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Students stage sit-in at President Drake’s office

Protesters arrived at Bricker Hall around 3 p.m and demanded that the university cut its contract with Wendy’s until the fast food giant joins the Fair Food Program. Credit: Jasmine Hilton | Lantern Reporter

Officers from the Ohio State University Police Department were called to Bricker Hall after members from the Student/Farmworker Alliance staged with a sit-in inside at University President Michael Drake’s office.

The protesters arrived at Bricker Hall around 3 p.m and demanded that the university cut its contract with Wendy’s until the fast food giant joins the Fair Food Program.

The FFP is a partnership among farmers, farmworkers and retail food companies to ensure humane wages and working conditions for workers on participating farms. The program has been joined by restaurants like McDonalds and Chipotle, but Wendy’s has declined to do so.

While inside the building students attempted to ask Drake why the university continues to have a contract with Wendy’s, he told them that he had an appointment to get to and was escorted upstairs to his meeting by campus police.

Director of Public Safety Monica Moll arrived on the scene at 5:20 p.m. and told protestors that if they are still inside the building after 5:30 p.m. that it would be considered criminal trespassing.

“We don’t want anyone to get arrested but if we have to then that would be for criminal trespassing,” Moll said. “We appreciate folks who express their views and are here for a cause but we have to treat every group the same whether we agree with it or not.”

Protestors were escorted out at 5:30 p.m by police.

Henry Peller, a graduate student in soil science who participated in the sit-in, said farmers are simply not paid enough.

“This is a long standing movement of farmworkers from Florida who, against all odds, have gone up against some of the largest companies on the planet and managed to win dignity,” Peller said. “If you look at farmers commision, the people who pick our food and are paid almost nothing.”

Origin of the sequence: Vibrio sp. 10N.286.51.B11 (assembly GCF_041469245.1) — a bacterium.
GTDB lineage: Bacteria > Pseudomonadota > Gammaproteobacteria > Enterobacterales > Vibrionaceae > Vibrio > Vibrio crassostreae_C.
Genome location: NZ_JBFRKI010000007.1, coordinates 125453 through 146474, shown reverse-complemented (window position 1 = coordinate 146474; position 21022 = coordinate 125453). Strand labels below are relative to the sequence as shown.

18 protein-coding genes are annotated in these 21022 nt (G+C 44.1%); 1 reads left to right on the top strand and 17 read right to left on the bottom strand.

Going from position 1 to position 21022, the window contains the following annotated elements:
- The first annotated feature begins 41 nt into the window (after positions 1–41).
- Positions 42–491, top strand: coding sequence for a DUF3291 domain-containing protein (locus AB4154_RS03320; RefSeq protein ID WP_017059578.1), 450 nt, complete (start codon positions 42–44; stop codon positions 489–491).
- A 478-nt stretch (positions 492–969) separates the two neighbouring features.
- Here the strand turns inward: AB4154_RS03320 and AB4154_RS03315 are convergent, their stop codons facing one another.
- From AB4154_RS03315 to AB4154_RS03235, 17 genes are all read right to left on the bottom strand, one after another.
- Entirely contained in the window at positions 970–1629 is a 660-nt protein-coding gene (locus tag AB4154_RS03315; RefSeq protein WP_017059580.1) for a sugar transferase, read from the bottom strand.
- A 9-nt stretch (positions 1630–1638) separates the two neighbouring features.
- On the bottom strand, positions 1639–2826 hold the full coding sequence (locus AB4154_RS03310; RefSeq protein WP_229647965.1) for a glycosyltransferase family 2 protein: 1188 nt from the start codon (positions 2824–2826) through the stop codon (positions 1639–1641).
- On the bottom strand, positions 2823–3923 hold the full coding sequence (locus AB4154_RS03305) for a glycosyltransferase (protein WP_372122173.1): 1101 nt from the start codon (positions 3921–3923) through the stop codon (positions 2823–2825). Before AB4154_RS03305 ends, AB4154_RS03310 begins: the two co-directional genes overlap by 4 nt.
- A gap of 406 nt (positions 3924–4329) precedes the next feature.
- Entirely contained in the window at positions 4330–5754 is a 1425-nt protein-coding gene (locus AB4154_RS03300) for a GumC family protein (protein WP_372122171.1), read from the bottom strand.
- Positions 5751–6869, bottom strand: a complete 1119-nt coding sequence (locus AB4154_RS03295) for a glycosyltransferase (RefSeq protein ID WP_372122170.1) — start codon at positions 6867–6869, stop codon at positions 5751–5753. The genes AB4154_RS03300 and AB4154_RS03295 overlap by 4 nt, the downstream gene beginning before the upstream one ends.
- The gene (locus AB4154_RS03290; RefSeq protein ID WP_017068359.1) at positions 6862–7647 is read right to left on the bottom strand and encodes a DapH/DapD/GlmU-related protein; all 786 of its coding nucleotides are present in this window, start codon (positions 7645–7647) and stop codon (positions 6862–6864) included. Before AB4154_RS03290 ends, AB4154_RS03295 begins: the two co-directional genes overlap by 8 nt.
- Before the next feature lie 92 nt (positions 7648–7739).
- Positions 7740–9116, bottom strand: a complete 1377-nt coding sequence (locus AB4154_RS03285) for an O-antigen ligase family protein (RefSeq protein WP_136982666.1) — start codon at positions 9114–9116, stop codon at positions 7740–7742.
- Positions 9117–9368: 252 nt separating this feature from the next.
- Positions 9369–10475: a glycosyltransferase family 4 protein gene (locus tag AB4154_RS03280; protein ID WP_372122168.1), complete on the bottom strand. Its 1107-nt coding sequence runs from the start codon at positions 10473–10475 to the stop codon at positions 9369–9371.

Rachel Birri, a third-year in environmental science, is apart of SFA and also participated in the sit-in. She said the group has been trying to get Ohio State to cut its contract with Wendy’s for a while.

“Our group has been calling out Ohio State for six years now ands we are here today because we believe that Ohio State has stalled long enough,” she said. “They have refused to meet with us, they have refused to talk to us, and they have refused to cut their contract. We are here until they cut their contract with Wendy’s.”

Ben Johnson, spokesman for Ohio State, said in a statement that Ohio State has engaged with SFA in the past and respects their right to protest.

“Ohio State is committed to social responsibility and actively supports fair treatment of workers. The university believes strongly in free speech and respects the rights of our students and others to voice their opinions,” Johnson said. “The Student Farmworker Alliance is aware of Ohio State’s position and efforts, and university officials have met with the group numerous times.”


  1. Timothy O'Donoghue

    I respect the students protesting on behalf of improved farming workers conditions. I also respect the University’s and police department fair treatment and approach to student protesting.

  2. Aren’t most of the farm workers illegal? Those who are, deserve no consideration.

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